I am certain that nothing has done so much to destroy the juridical safeguards of individual freedom as the striving after this mirage of social justice.
Justice is justice though it's always delayed and finally done only by mistake.
Written laws are like spiders' webs, and will, like them, only entangle and hold the poor and weak, while the rich and powerful will easily break through them.
Corporal punishment falls far more heavily than most weighty pecuniary penalty.
No man survives when freedom fails. The best men rot in filthy jails, and those who cry 'appease, appease' are hanged by those they tried to please.
The penalty for laughing in a courtroom is six months in jail; if it were not for this penalty, the jury would never hear the evidence.
It was only when I lay there on the rotting prison straw that I sensed within myself the first stirrings of good. Gradually it was disclosed to me that the line separating good and evil passes not between states nor between social classes nor between political parties, but right through every human heart, through all human hearts. And that is why I turn back to the years of my imprisonment and say, sometimes to the astonishment of those about me, bless you, prison, for having been a part of my life.
It is not at the table, but in prison, that you learn who your true friends are.
Crime is a logical extension of the sort of behavior that often [is] considered perfectly respectable in legitimate business.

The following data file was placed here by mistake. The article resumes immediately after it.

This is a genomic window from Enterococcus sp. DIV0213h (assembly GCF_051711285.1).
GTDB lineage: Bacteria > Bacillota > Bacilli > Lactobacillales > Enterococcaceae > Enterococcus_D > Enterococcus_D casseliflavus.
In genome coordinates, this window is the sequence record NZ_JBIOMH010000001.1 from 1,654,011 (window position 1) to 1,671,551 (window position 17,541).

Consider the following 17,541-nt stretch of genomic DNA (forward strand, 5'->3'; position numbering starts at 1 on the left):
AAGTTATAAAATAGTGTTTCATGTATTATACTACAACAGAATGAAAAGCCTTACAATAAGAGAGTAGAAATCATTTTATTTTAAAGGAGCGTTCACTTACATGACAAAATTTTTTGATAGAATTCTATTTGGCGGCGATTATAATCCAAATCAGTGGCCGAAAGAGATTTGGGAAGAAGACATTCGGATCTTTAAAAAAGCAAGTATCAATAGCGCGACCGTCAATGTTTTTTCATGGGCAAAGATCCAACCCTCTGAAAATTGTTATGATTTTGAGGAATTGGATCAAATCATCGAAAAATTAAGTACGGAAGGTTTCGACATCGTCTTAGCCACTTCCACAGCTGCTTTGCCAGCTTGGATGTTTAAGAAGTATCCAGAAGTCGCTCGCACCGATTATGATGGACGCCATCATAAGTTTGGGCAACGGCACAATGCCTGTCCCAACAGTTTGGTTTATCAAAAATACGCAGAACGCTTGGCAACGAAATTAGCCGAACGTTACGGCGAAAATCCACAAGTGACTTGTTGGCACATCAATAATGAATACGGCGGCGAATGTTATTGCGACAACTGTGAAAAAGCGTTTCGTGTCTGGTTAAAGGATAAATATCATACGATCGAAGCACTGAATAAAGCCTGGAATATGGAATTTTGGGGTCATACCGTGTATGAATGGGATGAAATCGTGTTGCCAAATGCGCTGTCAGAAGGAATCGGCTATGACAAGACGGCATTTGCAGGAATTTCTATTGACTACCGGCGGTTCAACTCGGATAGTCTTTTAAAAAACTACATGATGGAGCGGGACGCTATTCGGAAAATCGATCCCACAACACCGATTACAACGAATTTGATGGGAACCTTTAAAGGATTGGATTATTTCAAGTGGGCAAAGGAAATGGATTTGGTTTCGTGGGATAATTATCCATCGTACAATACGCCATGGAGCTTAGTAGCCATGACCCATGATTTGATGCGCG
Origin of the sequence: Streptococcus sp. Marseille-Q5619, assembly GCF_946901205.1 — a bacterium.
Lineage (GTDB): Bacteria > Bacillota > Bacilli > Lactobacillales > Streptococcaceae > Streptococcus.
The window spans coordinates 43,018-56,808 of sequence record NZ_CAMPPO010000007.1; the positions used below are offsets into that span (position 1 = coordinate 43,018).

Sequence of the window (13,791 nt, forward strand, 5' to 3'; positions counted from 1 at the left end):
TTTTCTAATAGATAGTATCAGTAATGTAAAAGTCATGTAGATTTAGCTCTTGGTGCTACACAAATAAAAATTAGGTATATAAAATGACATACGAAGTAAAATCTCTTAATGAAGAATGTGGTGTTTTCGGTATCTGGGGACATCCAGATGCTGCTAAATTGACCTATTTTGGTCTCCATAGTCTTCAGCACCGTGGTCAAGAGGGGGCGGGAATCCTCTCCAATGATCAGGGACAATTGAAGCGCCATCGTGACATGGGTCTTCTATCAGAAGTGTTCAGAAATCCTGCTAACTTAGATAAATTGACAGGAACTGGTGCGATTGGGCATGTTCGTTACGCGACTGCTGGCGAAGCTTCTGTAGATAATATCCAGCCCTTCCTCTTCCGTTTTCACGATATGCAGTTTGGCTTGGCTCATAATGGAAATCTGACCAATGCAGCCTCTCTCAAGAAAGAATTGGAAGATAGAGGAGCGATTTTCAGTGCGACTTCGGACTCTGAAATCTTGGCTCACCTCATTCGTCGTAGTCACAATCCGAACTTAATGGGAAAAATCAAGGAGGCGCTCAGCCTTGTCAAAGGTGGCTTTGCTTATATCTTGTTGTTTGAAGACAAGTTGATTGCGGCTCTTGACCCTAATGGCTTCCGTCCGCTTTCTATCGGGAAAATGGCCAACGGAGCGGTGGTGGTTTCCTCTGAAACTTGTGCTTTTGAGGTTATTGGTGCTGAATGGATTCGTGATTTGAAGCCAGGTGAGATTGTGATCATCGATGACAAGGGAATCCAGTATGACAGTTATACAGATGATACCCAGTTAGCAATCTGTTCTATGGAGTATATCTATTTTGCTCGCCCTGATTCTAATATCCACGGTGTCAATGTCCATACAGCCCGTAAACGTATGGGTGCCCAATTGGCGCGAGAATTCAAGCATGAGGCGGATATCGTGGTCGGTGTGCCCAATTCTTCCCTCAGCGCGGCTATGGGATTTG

The object of punishment is prevention from evil; it never can be made impulsive to good.
Three hundred years ago a prisoner condemned to the Tower of London carved on the wall of his cell this sentiment to keep up his spirits during his long imprisonment: “It is not adversity that kills, but the impatience with which we bear adversity.”
There are few better measures of the concern a society has for its individual members and its own well being than the way it handles criminals.
Crimes lead one into another; they who are capable of being forgers are capable of being incendiaries.
There are only two places in the world where time takes precedence over the job to be done. School and prison.
Money will determine whether the accused goes to prison or walks out of the courtroom a free man.
One should respect public opinion insofar as is necessary to avoid starvation and keep out of prison, but anything that goes beyond this is voluntary submission to an unnecessary tyranny.
If punishment reaches not the mind and makes not the will supple, it hardens the offender.
He was a first-time nonviolent possible offender, ... And under the mandatory minimums, he was put in prison for 15 years. Not only does the punishment not fit the crime, but the mandatory minimums don't give judges any discretion to look at the background of the case, to read into the specifics of the case. I don't know a judge who really is in favor of the mandatory minimums.
If we look at Houston, which is a very environmentally toxic place, we find that it has one of the highest levels of young men going to prison and also among the highest levels of illiteracy in the country.
The world itself is but a large prison, out of which some are daily led to execution.